Here's a quick, dirty, widely-recognized fact: when the fashion world co-signs, they co-sign hard. Whether it's ushering back the return of the wide-leg or the universal ass-kissing of an up-and-coming designer, there's something to be said for comfort in numbers, y'know? We like to think of it as part of the industry's charm (and to some extent, the allure of bright-lights-big-cities like New York) — one week you're washing dishes in a Dim Sum restaurant, the next you're lunching with Anna Wintour. And so if you're a regular reader of The Coveteur, and the name of today's subject is only vaguely familiar, heed our advice: this isn't the last you've seen of Casey Neistat. Not even close.
The story goes a little something like this: after moving to Manhattan in the early 2000s, Neistat worked under artist Tom Sachs, before hitting it viral with his video, 'iPod's Dirty Secret' and then eventually going on to land his work everywhere from the Sao Paolo Biennial to the Cannes Film Festival and HBO. Admittedly, it wasn't until we saw Neistat's work with brands like Nike, Google and J.Crew that we sat up and took notice. That's not to downplay Neistat's oeuvre body of work thus far, though, we merely aim to provide context because it took us a second to catch on. Fittingly, it seems like that's when the rest of the fashion world did, too. He pals around with Karlie Kloss and captured both the recent Met Gala and CFDA Awards via video for Vogue.com, YouTube vlogs and Snapchat.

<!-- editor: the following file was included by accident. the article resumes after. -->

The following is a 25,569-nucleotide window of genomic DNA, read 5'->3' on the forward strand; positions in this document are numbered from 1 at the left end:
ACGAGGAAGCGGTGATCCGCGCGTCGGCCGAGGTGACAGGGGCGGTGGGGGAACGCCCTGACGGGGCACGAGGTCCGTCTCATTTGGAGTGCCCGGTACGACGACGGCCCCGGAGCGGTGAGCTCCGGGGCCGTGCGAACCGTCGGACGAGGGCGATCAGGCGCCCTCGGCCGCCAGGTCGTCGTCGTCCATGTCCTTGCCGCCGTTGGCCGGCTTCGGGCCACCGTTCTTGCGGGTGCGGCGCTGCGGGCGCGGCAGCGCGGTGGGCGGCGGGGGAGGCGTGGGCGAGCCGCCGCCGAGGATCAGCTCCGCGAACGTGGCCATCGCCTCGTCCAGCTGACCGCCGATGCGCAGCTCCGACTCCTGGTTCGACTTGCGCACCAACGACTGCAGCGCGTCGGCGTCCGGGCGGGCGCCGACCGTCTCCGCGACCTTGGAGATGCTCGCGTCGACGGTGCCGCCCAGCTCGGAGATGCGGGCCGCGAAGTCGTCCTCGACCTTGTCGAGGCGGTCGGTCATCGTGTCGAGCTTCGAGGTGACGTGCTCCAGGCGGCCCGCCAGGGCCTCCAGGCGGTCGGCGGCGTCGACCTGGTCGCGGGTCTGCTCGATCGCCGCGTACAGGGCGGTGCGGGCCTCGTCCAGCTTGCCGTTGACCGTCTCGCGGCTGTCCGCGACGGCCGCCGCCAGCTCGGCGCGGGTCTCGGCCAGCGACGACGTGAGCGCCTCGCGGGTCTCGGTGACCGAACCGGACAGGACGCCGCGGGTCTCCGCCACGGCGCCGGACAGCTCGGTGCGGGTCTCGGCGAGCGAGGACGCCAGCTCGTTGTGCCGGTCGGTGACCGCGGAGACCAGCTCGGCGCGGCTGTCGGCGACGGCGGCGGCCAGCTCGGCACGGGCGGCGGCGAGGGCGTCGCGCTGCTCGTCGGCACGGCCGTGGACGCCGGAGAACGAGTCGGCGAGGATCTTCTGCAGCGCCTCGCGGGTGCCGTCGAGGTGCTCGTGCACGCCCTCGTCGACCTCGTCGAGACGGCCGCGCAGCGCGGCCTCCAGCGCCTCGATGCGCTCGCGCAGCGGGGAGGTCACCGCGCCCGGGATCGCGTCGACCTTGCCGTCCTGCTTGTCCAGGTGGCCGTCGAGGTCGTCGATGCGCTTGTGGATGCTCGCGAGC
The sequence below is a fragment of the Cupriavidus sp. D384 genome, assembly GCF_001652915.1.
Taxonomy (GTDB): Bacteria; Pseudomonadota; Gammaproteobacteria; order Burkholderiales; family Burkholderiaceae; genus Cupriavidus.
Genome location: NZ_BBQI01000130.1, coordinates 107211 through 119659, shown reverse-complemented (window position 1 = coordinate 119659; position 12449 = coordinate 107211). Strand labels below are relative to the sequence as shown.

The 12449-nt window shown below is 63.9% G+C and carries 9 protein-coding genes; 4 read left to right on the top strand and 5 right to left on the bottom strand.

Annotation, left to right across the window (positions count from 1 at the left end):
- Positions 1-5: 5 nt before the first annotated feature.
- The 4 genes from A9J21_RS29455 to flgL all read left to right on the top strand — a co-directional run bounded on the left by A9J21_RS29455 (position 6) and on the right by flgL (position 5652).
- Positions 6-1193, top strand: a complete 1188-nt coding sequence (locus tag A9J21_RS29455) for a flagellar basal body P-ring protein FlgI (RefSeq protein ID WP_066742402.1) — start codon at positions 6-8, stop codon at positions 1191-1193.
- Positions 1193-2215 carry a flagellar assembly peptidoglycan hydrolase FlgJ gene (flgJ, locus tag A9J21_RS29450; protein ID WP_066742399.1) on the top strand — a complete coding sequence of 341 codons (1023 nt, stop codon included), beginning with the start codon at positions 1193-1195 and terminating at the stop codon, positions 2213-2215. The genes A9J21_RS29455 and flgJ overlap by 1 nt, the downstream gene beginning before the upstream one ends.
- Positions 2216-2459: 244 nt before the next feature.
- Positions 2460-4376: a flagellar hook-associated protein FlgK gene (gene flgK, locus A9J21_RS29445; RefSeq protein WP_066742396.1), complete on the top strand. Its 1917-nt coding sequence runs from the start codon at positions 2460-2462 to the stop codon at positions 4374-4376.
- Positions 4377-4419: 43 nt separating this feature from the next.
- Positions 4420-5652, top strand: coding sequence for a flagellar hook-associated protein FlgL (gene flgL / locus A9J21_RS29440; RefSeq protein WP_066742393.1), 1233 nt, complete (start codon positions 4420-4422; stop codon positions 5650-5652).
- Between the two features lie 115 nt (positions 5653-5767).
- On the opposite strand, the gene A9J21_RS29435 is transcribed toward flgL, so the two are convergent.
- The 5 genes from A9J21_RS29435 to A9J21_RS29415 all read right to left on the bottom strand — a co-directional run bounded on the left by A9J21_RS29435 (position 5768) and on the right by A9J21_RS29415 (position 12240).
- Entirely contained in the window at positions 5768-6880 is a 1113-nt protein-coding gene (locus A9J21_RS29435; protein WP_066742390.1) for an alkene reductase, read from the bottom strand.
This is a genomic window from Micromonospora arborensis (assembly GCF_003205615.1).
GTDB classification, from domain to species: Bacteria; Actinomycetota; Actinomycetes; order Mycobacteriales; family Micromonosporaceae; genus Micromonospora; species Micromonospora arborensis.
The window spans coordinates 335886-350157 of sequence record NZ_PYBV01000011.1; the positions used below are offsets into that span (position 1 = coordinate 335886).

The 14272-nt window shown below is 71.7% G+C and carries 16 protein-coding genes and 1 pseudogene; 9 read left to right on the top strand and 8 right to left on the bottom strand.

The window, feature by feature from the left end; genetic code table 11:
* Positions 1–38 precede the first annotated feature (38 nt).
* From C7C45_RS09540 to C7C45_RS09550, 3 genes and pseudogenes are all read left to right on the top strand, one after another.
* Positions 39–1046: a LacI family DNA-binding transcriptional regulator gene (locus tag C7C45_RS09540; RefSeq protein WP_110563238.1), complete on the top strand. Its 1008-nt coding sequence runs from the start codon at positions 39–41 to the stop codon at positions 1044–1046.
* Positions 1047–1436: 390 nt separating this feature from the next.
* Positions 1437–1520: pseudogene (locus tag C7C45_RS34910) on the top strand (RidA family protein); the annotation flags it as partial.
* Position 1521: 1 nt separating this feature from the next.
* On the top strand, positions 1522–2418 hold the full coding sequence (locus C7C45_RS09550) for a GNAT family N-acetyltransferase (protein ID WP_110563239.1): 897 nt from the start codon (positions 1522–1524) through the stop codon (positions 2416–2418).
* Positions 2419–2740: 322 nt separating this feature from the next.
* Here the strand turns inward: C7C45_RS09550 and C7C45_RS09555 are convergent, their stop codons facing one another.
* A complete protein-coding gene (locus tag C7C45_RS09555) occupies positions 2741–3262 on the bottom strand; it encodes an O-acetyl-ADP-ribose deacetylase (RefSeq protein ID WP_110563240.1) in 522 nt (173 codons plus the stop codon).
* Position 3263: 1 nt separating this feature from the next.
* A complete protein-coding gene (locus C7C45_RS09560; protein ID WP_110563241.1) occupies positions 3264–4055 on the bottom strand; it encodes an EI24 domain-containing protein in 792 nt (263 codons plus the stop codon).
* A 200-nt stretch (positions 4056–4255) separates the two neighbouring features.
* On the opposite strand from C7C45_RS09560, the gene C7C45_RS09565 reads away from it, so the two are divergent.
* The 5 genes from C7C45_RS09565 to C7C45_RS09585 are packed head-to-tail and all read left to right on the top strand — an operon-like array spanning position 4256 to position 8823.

Is it bad then, that when we had the chance to stop by Neistat's Soho studio, we were kind of anticipating being captured on camera? As we learned from our afternoon with him, we're talking about the same guy who near-obsessively catalogues just about everything he's ever documented or used for said documenting, right down to the equipment he got his start on, “I bought an iMac in 2000, it had iMovie 1.0 and an editing tutorial. That's the extent of my formal film training. The rest I picked up in the trenches.” We're not the only suckers for that whole narrative, right? According to the fact he's taking up time on Anna's personal calendar, we're willing to wager it's a no.